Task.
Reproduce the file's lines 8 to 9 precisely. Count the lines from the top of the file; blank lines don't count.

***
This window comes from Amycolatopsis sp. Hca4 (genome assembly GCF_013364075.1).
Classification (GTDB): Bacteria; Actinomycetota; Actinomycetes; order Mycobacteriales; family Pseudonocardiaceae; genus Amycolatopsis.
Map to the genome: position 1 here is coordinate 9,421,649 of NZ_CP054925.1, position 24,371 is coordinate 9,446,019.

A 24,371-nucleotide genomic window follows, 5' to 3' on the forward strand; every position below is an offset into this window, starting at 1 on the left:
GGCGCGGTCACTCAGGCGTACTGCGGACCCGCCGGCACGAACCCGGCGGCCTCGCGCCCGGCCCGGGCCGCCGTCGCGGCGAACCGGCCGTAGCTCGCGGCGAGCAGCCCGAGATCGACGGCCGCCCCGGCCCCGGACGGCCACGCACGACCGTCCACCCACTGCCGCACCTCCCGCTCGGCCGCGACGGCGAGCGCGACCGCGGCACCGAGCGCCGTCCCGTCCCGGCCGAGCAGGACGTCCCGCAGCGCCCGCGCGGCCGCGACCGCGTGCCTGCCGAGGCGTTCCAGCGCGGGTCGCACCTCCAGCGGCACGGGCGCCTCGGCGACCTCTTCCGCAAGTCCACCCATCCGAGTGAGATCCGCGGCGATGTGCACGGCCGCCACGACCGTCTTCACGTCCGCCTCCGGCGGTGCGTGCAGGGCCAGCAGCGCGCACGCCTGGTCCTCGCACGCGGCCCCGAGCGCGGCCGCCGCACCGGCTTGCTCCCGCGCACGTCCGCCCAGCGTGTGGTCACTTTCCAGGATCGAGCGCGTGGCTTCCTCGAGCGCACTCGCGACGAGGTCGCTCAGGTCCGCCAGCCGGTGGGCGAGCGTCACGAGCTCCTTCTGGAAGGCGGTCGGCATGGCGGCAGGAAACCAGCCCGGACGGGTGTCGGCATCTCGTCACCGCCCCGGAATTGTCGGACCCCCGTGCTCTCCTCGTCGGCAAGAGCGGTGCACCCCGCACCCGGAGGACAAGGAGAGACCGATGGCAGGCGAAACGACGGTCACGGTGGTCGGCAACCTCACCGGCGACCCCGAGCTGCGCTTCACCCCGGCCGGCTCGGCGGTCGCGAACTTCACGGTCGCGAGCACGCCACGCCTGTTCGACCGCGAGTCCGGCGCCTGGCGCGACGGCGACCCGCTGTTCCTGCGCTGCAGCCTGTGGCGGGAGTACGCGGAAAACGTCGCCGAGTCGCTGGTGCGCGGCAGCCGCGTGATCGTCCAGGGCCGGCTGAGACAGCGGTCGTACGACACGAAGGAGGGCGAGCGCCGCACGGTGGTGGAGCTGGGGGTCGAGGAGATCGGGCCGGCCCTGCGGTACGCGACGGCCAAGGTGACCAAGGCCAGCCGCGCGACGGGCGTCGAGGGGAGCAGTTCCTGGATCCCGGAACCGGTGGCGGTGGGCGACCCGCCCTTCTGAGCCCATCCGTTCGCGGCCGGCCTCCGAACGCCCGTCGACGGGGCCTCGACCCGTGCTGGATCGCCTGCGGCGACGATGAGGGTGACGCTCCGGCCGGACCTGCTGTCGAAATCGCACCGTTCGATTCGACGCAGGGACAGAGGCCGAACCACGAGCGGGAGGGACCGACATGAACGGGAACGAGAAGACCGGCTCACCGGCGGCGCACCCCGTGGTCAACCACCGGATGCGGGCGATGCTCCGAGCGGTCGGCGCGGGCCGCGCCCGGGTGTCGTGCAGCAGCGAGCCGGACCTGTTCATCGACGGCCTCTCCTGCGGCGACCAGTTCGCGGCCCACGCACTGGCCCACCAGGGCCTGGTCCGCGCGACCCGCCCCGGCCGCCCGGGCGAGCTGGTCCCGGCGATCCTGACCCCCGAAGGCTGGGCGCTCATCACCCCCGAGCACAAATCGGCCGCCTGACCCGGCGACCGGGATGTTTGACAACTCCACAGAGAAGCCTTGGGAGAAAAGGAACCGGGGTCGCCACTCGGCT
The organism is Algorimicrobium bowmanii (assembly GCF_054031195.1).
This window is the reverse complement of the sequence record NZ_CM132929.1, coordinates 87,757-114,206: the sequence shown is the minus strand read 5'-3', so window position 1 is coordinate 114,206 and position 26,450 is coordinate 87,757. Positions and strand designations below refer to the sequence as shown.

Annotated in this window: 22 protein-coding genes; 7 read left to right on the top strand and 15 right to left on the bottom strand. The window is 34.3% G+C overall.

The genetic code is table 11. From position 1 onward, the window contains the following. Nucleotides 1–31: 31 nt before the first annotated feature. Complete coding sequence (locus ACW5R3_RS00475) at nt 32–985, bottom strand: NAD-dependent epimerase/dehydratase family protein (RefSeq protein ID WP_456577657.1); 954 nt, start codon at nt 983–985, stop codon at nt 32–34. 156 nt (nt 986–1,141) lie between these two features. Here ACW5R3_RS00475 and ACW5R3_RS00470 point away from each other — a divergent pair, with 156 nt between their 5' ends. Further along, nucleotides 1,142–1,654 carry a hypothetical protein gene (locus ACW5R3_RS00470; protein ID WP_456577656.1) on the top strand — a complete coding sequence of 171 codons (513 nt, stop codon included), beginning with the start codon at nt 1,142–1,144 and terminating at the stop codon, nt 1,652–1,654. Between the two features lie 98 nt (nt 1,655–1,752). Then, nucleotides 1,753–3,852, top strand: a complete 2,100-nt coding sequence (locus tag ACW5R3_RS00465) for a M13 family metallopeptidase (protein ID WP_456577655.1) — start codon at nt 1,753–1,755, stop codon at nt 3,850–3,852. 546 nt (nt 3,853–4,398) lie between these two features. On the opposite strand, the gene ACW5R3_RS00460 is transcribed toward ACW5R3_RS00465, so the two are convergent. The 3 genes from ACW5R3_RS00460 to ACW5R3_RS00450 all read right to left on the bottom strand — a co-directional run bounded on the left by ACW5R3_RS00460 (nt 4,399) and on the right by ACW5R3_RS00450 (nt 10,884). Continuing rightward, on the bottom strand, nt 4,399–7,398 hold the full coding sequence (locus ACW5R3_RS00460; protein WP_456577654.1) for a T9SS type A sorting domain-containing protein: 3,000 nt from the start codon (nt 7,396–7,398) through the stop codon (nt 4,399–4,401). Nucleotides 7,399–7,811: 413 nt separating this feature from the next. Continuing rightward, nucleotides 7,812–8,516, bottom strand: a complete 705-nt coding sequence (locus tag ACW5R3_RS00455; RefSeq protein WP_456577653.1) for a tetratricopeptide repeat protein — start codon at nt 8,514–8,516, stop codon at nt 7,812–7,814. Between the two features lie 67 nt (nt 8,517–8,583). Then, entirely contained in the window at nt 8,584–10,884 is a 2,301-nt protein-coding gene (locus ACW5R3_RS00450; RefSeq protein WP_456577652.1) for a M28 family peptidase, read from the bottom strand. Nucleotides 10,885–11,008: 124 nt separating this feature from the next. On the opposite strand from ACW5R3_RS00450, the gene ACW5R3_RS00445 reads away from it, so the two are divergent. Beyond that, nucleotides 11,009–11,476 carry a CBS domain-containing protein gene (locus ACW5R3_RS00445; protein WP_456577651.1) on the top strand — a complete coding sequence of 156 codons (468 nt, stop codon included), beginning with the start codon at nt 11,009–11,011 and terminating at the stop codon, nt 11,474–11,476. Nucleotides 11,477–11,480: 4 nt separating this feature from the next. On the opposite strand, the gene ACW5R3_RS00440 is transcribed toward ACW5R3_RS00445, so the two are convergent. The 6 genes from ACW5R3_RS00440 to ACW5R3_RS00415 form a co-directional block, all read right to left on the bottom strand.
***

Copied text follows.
Annotated in this window: 22 protein-coding genes; 7 read left to right on the top strand and 15 right to left on the bottom strand. The window is 34.3% G+C overall.

The genetic code is table 11. From position 1 onward, the window contains the following. Nucleotides 1–31: 31 nt before the first annotated feature. Complete coding sequence (locus ACW5R3_RS00475) at nt 32–985, bottom strand: NAD-dependent epimerase/dehydratase family protein (RefSeq protein ID WP_456577657.1); 954 nt, start codon at nt 983–985, stop codon at nt 32–34. 156 nt (nt 986–1,141) lie between these two features. Here ACW5R3_RS00475 and ACW5R3_RS00470 point away from each other — a divergent pair, with 156 nt between their 5' ends. Further along, nucleotides 1,142–1,654 carry a hypothetical protein gene (locus ACW5R3_RS00470; protein ID WP_456577656.1) on the top strand — a complete coding sequence of 171 codons (513 nt, stop codon included), beginning with the start codon at nt 1,142–1,144 and terminating at the stop codon, nt 1,652–1,654. Between the two features lie 98 nt (nt 1,655–1,752). Then, nucleotides 1,753–3,852, top strand: a complete 2,100-nt coding sequence (locus tag ACW5R3_RS00465) for a M13 family metallopeptidase (protein ID WP_456577655.1) — start codon at nt 1,753–1,755, stop codon at nt 3,850–3,852. 546 nt (nt 3,853–4,398) lie between these two features. On the opposite strand, the gene ACW5R3_RS00460 is transcribed toward ACW5R3_RS00465, so the two are convergent. The 3 genes from ACW5R3_RS00460 to ACW5R3_RS00450 all read right to left on the bottom strand — a co-directional run bounded on the left by ACW5R3_RS00460 (nt 4,399) and on the right by ACW5R3_RS00450 (nt 10,884). Continuing rightward, on the bottom strand, nt 4,399–7,398 hold the full coding sequence (locus ACW5R3_RS00460; protein WP_456577654.1) for a T9SS type A sorting domain-containing protein: 3,000 nt from the start codon (nt 7,396–7,398) through the stop codon (nt 4,399–4,401). Nucleotides 7,399–7,811: 413 nt separating this feature from the next. Continuing rightward, nucleotides 7,812–8,516, bottom strand: a complete 705-nt coding sequence (locus tag ACW5R3_RS00455; RefSeq protein WP_456577653.1) for a tetratricopeptide repeat protein — start codon at nt 8,514–8,516, stop codon at nt 7,812–7,814. Between the two features lie 67 nt (nt 8,517–8,583). Then, entirely contained in the window at nt 8,584–10,884 is a 2,301-nt protein-coding gene (locus ACW5R3_RS00450; RefSeq protein WP_456577652.1) for a M28 family peptidase, read from the bottom strand. Nucleotides 10,885–11,008: 124 nt separating this feature from the next. On the opposite strand from ACW5R3_RS00450, the gene ACW5R3_RS00445 reads away from it, so the two are divergent. Beyond that, nucleotides 11,009–11,476 carry a CBS domain-containing protein gene (locus ACW5R3_RS00445; protein WP_456577651.1) on the top strand — a complete coding sequence of 156 codons (468 nt, stop codon included), beginning with the start codon at nt 11,009–11,011 and terminating at the stop codon, nt 11,474–11,476. Nucleotides 11,477–11,480: 4 nt separating this feature from the next. On the opposite strand, the gene ACW5R3_RS00440 is transcribed toward ACW5R3_RS00445, so the two are convergent. The 6 genes from ACW5R3_RS00440 to ACW5R3_RS00415 form a co-directional block, all read right to left on the bottom strand.